International team nets €3.4M to advance ship-based carbon capture for maritime sector
A cross-boundary project involving science and industry experts has landed €3.4 million (total budget €4.9M) from an EU climate action fund to accelerate the uptake of ship-based carbon capture (SBCC) by international shipping companies.
The EverLoNG project led by TNO will demonstrate SBCC on board two LNG-fuelled ships, owned and operated by project partners TotalEnergies and Heerema Marine Contractors, with results aimed at moving the technology closer to market readiness.
As well as the SBCC trials, the 16 project partners from five countries – Germany, the Netherlands, Norway, the UK and the USA – will conduct studies to support the development of full-chain carbon capture, utilisation and storage (CCUS) networks, connecting SBCC with CO2 transport links, geological CO2 storage and markets for CO2 use. These studies will identify and help solve any technical barriers to the implementation of SBCC as well as lower the costs associated with the technology.
The project consortium includes ship classification societies – Lloyd’s Register, Bureau Veritas and DNV – who will evaluate how SBCC fits within existing regulatory frameworks for shipping.
Combined activities by EverLoNG partners will support the ambitious target of advancing SBCC as a cost-competitive decarbonisation option on the market by 2025, with a marginal abatement cost – the cost of reducing environmental impact – of between €75 and €100 per tonne of CO2 equivalent and a CO2 capture rate of up to 90%.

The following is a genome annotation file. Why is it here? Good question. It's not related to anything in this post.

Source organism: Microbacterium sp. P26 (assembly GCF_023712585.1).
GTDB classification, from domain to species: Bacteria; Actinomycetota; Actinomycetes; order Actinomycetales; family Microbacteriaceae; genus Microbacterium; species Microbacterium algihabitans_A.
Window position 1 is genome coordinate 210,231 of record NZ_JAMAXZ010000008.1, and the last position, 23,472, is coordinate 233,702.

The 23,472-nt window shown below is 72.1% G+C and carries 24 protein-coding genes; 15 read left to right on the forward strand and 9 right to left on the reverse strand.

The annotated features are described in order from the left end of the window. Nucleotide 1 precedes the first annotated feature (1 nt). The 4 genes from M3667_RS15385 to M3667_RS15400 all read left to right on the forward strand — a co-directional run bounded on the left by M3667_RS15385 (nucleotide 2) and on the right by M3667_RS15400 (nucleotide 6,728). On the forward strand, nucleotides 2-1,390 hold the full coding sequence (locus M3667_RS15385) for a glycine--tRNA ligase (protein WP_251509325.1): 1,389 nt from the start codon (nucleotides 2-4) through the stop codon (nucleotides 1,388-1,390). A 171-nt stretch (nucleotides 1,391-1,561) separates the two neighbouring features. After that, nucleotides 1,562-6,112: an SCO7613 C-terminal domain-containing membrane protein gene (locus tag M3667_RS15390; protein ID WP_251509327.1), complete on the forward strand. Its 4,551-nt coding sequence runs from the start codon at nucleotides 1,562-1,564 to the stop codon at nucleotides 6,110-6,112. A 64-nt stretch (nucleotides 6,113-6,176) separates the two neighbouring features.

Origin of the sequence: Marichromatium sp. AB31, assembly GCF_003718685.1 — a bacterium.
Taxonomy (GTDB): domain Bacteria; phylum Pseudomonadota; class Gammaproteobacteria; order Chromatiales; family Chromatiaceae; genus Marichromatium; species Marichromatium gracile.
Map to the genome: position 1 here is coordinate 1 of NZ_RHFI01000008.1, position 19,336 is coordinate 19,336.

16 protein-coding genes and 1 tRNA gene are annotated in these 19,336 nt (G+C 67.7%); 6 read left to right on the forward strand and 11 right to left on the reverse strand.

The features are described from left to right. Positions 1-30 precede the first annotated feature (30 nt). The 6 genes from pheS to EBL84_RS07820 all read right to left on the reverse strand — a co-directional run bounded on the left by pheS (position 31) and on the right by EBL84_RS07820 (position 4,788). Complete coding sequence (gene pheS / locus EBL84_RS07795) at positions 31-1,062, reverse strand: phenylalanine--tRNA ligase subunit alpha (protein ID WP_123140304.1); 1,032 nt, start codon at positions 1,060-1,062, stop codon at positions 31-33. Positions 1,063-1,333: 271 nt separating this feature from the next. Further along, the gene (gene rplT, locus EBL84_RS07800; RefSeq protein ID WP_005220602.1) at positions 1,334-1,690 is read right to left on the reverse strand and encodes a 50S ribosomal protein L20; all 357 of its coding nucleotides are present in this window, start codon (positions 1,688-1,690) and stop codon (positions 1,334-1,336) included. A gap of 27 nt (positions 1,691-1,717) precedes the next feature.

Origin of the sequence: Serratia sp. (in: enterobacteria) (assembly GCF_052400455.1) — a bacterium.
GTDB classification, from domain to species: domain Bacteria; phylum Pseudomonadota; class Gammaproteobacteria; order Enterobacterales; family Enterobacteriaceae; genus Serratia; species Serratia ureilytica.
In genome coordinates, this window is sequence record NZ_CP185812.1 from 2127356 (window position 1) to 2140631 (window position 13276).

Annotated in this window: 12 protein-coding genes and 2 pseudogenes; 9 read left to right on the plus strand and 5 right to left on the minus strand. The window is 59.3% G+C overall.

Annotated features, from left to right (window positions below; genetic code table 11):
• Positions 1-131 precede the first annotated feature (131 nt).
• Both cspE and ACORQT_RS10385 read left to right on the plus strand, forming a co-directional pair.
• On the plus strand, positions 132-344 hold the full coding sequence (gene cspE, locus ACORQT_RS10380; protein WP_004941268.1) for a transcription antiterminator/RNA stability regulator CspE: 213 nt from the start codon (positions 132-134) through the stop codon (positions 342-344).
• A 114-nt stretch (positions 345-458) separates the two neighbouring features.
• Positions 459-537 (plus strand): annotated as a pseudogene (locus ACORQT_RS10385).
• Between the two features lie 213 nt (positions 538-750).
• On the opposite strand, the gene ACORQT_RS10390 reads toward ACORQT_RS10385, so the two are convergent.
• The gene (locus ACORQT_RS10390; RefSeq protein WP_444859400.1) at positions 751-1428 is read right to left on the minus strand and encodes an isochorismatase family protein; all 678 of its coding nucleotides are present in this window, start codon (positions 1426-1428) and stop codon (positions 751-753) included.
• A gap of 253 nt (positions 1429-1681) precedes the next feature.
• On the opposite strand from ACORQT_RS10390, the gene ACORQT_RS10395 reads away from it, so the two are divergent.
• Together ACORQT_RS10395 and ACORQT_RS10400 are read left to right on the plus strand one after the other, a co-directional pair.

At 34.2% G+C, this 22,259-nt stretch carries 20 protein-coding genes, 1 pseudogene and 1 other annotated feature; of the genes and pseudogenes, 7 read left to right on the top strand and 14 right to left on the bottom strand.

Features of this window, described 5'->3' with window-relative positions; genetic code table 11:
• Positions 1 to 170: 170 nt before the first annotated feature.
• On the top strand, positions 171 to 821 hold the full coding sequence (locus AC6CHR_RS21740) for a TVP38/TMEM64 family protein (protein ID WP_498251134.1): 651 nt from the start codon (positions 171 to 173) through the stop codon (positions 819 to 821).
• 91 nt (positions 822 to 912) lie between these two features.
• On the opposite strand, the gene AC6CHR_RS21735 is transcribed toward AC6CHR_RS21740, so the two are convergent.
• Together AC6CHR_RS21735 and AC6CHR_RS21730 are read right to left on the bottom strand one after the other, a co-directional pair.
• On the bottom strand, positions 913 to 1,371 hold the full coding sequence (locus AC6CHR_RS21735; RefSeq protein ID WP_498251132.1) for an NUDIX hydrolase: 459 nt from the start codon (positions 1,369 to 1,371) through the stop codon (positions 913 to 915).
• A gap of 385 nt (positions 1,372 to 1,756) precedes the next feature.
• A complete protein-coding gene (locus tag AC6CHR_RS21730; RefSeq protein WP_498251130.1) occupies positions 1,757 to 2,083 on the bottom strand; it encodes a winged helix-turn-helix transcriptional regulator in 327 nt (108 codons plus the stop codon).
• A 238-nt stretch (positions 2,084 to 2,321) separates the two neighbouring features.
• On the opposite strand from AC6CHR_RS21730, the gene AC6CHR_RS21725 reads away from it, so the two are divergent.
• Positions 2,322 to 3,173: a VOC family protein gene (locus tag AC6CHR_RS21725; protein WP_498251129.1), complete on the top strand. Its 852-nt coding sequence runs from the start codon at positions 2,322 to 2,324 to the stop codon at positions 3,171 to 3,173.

EverLoNG has today launched a dedicated website – everlongccus.eu – with information about all aspects of the project and links to its social media channels.
EverLoNG project coordinator, Marco Linders of TNO, said: “Funding from the ACT3 programme will enable us to conduct studies aimed at making commercial ship-based carbon capture a reality. Our demonstration campaigns will optimise SBCC technology and we will also consider how best to integrate it into existing ship and port infrastructure. We’ll also carry out detailed life cycle assessments and techno-economic analysis, which will be essential information for maritime sector companies. International collaboration is a big part of EverLoNG and our consortium is fully committed to supporting the shipping industry’s decarbonisation goals.”
Heerema’s Sustainability Project Manager, Cees Dijkhuizen, said: “At Heerema, we believe that a responsible company is a sustainable company. This belief is why we became carbon neutral in 2020 and have committed to reducing our footprint by up to 80% by the end of 2026. Taking part in the EverLoNG Project and testing the use of a carbon capture and storage system on board our ship Sleipnir is an important step towards reaching our goals.”
Philip Llewellyn, Carbon Capture, Utilisation and Storage Program Manager, TotalEnergies, said: “TotalEnergies is pleased to be part of the EverLoNG project, which aims to demonstrate the feasibility of CO2 capture on board ships. As part of our climate ambition to achieve net zero emissions by 2050, together with society, the decarbonisation of our maritime activity is an important challenge. Ship-based carbon capture is a promising short-term solution as it could be installed on the current fleet of ships. In addition, the potential application of such a technology onboard future CO2 carriers, as in the Northern Lights project, in which TotalEnergies is a partner, could bring high-potential synergies.”
Following a rigorous two-stage evaluation process, EverLoNG was selected along with 12 other R&D projects by the ACT3 funders in 2021 in order to address key research and innovation targets in the CCUS field.
The maritime sector aims to reduce CO2 emissions from international shipping by at least 50% by 2050. SBCC is one option being considered as a low-cost, short-term approach to decarbonising the sector, compared to zero-emission fuels, such as ammonia and hydrogen.